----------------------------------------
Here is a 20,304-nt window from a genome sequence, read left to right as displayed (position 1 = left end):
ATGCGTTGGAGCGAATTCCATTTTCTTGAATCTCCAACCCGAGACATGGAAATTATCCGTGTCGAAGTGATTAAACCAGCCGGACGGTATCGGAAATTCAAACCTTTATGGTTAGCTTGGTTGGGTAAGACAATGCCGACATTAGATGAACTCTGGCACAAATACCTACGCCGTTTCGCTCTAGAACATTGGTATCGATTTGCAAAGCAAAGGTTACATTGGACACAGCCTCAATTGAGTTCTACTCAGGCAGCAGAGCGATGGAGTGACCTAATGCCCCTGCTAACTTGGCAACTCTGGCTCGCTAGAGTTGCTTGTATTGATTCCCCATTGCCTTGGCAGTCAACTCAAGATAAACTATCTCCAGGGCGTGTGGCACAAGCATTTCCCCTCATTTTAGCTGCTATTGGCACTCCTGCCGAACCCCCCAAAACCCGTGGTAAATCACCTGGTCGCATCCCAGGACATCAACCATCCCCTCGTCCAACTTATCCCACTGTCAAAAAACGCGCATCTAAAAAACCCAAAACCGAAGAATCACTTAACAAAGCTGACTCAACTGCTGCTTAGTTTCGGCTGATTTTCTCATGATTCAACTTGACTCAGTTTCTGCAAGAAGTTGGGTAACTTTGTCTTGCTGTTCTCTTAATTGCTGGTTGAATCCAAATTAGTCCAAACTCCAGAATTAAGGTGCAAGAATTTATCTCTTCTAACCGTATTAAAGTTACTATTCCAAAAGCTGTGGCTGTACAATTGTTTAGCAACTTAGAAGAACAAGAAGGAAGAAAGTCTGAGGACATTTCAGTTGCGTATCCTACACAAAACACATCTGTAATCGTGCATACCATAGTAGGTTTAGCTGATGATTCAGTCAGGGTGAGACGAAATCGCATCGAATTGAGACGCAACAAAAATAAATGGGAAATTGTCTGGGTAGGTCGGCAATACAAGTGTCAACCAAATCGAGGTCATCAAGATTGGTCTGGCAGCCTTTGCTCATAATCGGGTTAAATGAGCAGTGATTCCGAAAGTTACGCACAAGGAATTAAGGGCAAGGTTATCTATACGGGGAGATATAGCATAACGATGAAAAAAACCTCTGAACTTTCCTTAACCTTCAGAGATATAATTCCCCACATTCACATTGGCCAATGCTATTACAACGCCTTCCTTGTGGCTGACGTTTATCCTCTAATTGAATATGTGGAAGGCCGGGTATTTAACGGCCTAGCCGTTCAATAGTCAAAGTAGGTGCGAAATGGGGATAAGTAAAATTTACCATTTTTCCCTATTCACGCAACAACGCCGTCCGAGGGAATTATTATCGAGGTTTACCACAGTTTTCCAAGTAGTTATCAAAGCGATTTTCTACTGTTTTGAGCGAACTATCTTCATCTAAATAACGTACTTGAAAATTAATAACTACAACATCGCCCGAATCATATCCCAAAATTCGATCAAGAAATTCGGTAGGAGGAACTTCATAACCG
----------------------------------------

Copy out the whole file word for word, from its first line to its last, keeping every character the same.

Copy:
Here is a 20,304-nt window from a genome sequence, read left to right as displayed (position 1 = left end):
ATGCGTTGGAGCGAATTCCATTTTCTTGAATCTCCAACCCGAGACATGGAAATTATCCGTGTCGAAGTGATTAAACCAGCCGGACGGTATCGGAAATTCAAACCTTTATGGTTAGCTTGGTTGGGTAAGACAATGCCGACATTAGATGAACTCTGGCACAAATACCTACGCCGTTTCGCTCTAGAACATTGGTATCGATTTGCAAAGCAAAGGTTACATTGGACACAGCCTCAATTGAGTTCTACTCAGGCAGCAGAGCGATGGAGTGACCTAATGCCCCTGCTAACTTGGCAACTCTGGCTCGCTAGAGTTGCTTGTATTGATTCCCCATTGCCTTGGCAGTCAACTCAAGATAAACTATCTCCAGGGCGTGTGGCACAAGCATTTCCCCTCATTTTAGCTGCTATTGGCACTCCTGCCGAACCCCCCAAAACCCGTGGTAAATCACCTGGTCGCATCCCAGGACATCAACCATCCCCTCGTCCAACTTATCCCACTGTCAAAAAACGCGCATCTAAAAAACCCAAAACCGAAGAATCACTTAACAAAGCTGACTCAACTGCTGCTTAGTTTCGGCTGATTTTCTCATGATTCAACTTGACTCAGTTTCTGCAAGAAGTTGGGTAACTTTGTCTTGCTGTTCTCTTAATTGCTGGTTGAATCCAAATTAGTCCAAACTCCAGAATTAAGGTGCAAGAATTTATCTCTTCTAACCGTATTAAAGTTACTATTCCAAAAGCTGTGGCTGTACAATTGTTTAGCAACTTAGAAGAACAAGAAGGAAGAAAGTCTGAGGACATTTCAGTTGCGTATCCTACACAAAACACATCTGTAATCGTGCATACCATAGTAGGTTTAGCTGATGATTCAGTCAGGGTGAGACGAAATCGCATCGAATTGAGACGCAACAAAAATAAATGGGAAATTGTCTGGGTAGGTCGGCAATACAAGTGTCAACCAAATCGAGGTCATCAAGATTGGTCTGGCAGCCTTTGCTCATAATCGGGTTAAATGAGCAGTGATTCCGAAAGTTACGCACAAGGAATTAAGGGCAAGGTTATCTATACGGGGAGATATAGCATAACGATGAAAAAAACCTCTGAACTTTCCTTAACCTTCAGAGATATAATTCCCCACATTCACATTGGCCAATGCTATTACAACGCCTTCCTTGTGGCTGACGTTTATCCTCTAATTGAATATGTGGAAGGCCGGGTATTTAACGGCCTAGCCGTTCAATAGTCAAAGTAGGTGCGAAATGGGGATAAGTAAAATTTACCATTTTTCCCTATTCACGCAACAACGCCGTCCGAGGGAATTATTATCGAGGTTTACCACAGTTTTCCAAGTAGTTATCAAAGCGATTTTCTACTGTTTTGAGCGAACTATCTTCATCTAAATAACGTACTTGAAAATTAATAACTACAACATCGCCCGAATCATATCCCAAAATTCGATCAAGAAATTCGGTAGGAGGAACTTCATAACCG